Experimentwide type I error: Marginal typeI error control provided by the conditions above is sufficient for control of the family wise error rate (FWER). Note, however, that common false discovery rate (FDR) methods depend not only on the marginal behaviour of the test statistics under the null hypothesis, but also on their joint distribution. The joint distribution can be affected by filtering, even when this filtering leaves the marginal distributions of truenull test statistics unchanged. Filtering might, for example, change correlation structure. The effect of this is negligible in many cases in practice, but this depends on the dataset and the filter used, and the assessment is in the responsibility of the data analyst.
Annotation Based Filtering Arguments require.entrez
,
require.GOBP
, require.GOCC
, require.GOMF
and
require.CytoBand
filter based on available annotation data. The annotation
package is determined by calling annotation(eset)
.
Variance Based Filtering The var.filter
,
var.func
, var.cutoff
and varByQuantile
arguments
control numerical cutoffbased filtering.
Probes for which var.func
returns NA
are
removed.
The default var.func
is IQR
, which we here define as
rowQ(eset, ceiling(0.75 * ncol(eset)))  rowQ(eset, floor(0.25 * ncol(eset)))
;
this choice is motivated by the observation that unexpressed genes are
detected most reliably through low variability of their features
across samples.
Additionally, IQR
is robust to outliers (see note below). The
default var.cutoff
is 0.5
and is motivated by a rule of
thumb that in many tissues only 40% of genes are expressed.
Please adapt this value to your data and question.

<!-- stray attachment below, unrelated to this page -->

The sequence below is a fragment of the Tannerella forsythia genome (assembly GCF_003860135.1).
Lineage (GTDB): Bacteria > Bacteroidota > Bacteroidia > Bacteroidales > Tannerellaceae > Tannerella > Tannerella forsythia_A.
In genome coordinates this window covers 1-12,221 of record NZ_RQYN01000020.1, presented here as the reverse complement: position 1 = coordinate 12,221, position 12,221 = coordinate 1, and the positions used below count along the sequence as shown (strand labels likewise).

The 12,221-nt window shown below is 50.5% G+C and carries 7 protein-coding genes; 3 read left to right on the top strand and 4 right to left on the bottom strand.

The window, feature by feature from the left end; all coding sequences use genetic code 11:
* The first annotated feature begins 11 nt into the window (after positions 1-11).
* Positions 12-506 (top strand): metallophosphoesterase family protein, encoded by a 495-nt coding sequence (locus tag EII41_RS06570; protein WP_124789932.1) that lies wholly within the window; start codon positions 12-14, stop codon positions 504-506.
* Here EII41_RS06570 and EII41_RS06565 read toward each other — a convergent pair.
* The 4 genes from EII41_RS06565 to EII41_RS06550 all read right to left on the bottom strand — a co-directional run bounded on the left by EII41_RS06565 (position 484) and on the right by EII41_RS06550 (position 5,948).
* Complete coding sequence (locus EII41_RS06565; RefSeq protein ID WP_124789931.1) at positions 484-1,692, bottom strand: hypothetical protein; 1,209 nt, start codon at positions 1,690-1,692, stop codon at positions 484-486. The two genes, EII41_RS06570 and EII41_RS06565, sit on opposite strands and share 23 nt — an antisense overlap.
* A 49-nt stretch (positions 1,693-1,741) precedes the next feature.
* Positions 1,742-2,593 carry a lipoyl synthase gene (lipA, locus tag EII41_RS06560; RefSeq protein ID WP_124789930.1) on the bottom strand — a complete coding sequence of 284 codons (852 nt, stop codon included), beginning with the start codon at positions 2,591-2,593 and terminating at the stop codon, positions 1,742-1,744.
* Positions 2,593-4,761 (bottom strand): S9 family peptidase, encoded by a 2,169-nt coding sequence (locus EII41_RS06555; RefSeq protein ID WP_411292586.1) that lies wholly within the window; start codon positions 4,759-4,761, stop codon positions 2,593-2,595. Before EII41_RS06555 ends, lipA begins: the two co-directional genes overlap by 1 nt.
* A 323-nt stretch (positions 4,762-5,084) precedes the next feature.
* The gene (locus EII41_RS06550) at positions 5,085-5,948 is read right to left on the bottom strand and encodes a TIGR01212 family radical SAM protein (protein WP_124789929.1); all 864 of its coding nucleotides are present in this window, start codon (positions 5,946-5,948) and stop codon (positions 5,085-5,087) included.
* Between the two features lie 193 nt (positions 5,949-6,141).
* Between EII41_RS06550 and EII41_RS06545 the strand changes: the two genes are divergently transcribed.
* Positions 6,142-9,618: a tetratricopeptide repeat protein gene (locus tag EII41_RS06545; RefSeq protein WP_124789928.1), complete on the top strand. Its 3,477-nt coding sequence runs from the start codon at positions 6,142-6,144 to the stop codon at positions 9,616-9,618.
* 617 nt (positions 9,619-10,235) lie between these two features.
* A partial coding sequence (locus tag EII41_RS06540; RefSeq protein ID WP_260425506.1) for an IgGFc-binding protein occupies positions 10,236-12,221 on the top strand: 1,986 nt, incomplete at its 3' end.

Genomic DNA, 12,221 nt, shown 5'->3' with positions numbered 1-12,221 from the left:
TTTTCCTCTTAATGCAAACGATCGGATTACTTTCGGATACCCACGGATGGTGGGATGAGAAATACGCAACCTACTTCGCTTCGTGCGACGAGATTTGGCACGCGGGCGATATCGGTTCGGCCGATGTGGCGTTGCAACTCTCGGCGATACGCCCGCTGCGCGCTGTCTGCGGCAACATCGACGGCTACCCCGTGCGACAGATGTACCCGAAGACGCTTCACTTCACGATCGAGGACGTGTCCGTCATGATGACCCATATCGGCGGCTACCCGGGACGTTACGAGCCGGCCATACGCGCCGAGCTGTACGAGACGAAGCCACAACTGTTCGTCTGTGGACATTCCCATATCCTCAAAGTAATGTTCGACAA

By default the numericalfilter cutoff is interpreted as a quantile, so with the default settings, 50% of the genes are filtered.
Variance filtering is performed last, so that
(if varByQuantile=TRUE
and remove.dupEntrez=TRUE
) the
final number of genes does indeed exclude precisely the var.cutoff
fraction of unique genes remaining after all other filters were
passed.
The standalone function varFilter
does only
var.func
based filtering
(and no annotation based filtering).
featureFilter
does only
annotation based filtering and duplicate removal; it always
performs duplicate removal to retain the highestIQR
probe for each gene.
For nsFilter
a list consisting of:
eset 
the filtered 
filter.log 
a list giving details of how many probe sets where removed for each filtering step performed. 
For both varFilter
and featureFilter
the filtered
ExpressionSet
.
IQR
is a reasonable variancefilter choice when the dataset
is split into two roughly equal and relatively homogeneous phenotype
groups. If your dataset has important groups smaller than 25% of the
overall sample size, or if you are interested in unusual
individuallevel patterns, then IQR
may not be sensitive enough
for your needs. In such cases, you should consider using less robust
and more sensitive measures of variance (the simplest of which would
be sd
).
Seth Falcon (somewhat revised by Assaf Oron)
R. Bourgon, R. Gentleman, W. Huber, Independent filtering increases power for detecting differentially expressed genes, Technical Report.
1 2 3 4 5 6 7 8 9 10 11 12